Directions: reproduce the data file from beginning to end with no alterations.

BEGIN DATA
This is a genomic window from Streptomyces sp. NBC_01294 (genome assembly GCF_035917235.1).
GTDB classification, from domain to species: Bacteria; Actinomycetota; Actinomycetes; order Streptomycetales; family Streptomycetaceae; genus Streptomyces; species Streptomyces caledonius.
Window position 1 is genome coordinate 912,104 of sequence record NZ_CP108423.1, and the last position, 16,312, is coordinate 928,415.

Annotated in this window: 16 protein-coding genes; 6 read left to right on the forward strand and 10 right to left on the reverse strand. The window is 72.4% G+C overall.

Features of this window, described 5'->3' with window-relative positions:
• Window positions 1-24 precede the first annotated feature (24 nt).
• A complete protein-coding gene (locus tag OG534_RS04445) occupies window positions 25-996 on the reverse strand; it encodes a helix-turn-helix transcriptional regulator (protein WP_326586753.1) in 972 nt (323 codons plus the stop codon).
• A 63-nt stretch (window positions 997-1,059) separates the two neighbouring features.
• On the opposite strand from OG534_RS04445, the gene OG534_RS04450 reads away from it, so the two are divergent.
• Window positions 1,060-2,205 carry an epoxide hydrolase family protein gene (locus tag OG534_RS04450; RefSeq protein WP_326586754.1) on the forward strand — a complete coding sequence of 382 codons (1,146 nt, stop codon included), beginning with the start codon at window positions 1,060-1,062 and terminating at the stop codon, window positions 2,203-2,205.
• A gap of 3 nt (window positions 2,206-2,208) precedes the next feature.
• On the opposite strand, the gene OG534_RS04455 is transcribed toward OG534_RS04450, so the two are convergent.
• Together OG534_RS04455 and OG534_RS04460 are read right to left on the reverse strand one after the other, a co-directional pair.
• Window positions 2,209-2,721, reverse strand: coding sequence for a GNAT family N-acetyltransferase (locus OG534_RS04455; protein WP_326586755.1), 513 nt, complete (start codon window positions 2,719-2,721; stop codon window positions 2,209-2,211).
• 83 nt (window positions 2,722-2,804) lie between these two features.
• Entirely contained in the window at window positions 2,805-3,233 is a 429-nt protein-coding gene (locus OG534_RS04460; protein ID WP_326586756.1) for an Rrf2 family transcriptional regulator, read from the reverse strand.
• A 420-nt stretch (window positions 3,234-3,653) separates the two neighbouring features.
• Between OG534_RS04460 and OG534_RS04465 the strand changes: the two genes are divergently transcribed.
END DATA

This is a genomic window from Streptomyces sp. NBC_01294 (genome assembly GCF_035917235.1).
GTDB classification, from domain to species: Bacteria; Actinomycetota; Actinomycetes; order Streptomycetales; family Streptomycetaceae; genus Streptomyces; species Streptomyces caledonius.
Window position 1 is genome coordinate 912,104 of sequence record NZ_CP108423.1, and the last position, 16,312, is coordinate 928,415.

Annotated in this window: 16 protein-coding genes; 6 read left to right on the forward strand and 10 right to left on the reverse strand. The window is 72.4% G+C overall.

Features of this window, described 5'->3' with window-relative positions:
• Window positions 1-24 precede the first annotated feature (24 nt).
• A complete protein-coding gene (locus tag OG534_RS04445) occupies window positions 25-996 on the reverse strand; it encodes a helix-turn-helix transcriptional regulator (protein WP_326586753.1) in 972 nt (323 codons plus the stop codon).
• A 63-nt stretch (window positions 997-1,059) separates the two neighbouring features.
• On the opposite strand from OG534_RS04445, the gene OG534_RS04450 reads away from it, so the two are divergent.
• Window positions 1,060-2,205 carry an epoxide hydrolase family protein gene (locus tag OG534_RS04450; RefSeq protein WP_326586754.1) on the forward strand — a complete coding sequence of 382 codons (1,146 nt, stop codon included), beginning with the start codon at window positions 1,060-1,062 and terminating at the stop codon, window positions 2,203-2,205.
• A gap of 3 nt (window positions 2,206-2,208) precedes the next feature.
• On the opposite strand, the gene OG534_RS04455 is transcribed toward OG534_RS04450, so the two are convergent.
• Together OG534_RS04455 and OG534_RS04460 are read right to left on the reverse strand one after the other, a co-directional pair.
• Window positions 2,209-2,721, reverse strand: coding sequence for a GNAT family N-acetyltransferase (locus OG534_RS04455; protein WP_326586755.1), 513 nt, complete (start codon window positions 2,719-2,721; stop codon window positions 2,209-2,211).
• 83 nt (window positions 2,722-2,804) lie between these two features.
• Entirely contained in the window at window positions 2,805-3,233 is a 429-nt protein-coding gene (locus OG534_RS04460; protein ID WP_326586756.1) for an Rrf2 family transcriptional regulator, read from the reverse strand.
• A 420-nt stretch (window positions 3,234-3,653) separates the two neighbouring features.
• Between OG534_RS04460 and OG534_RS04465 the strand changes: the two genes are divergently transcribed.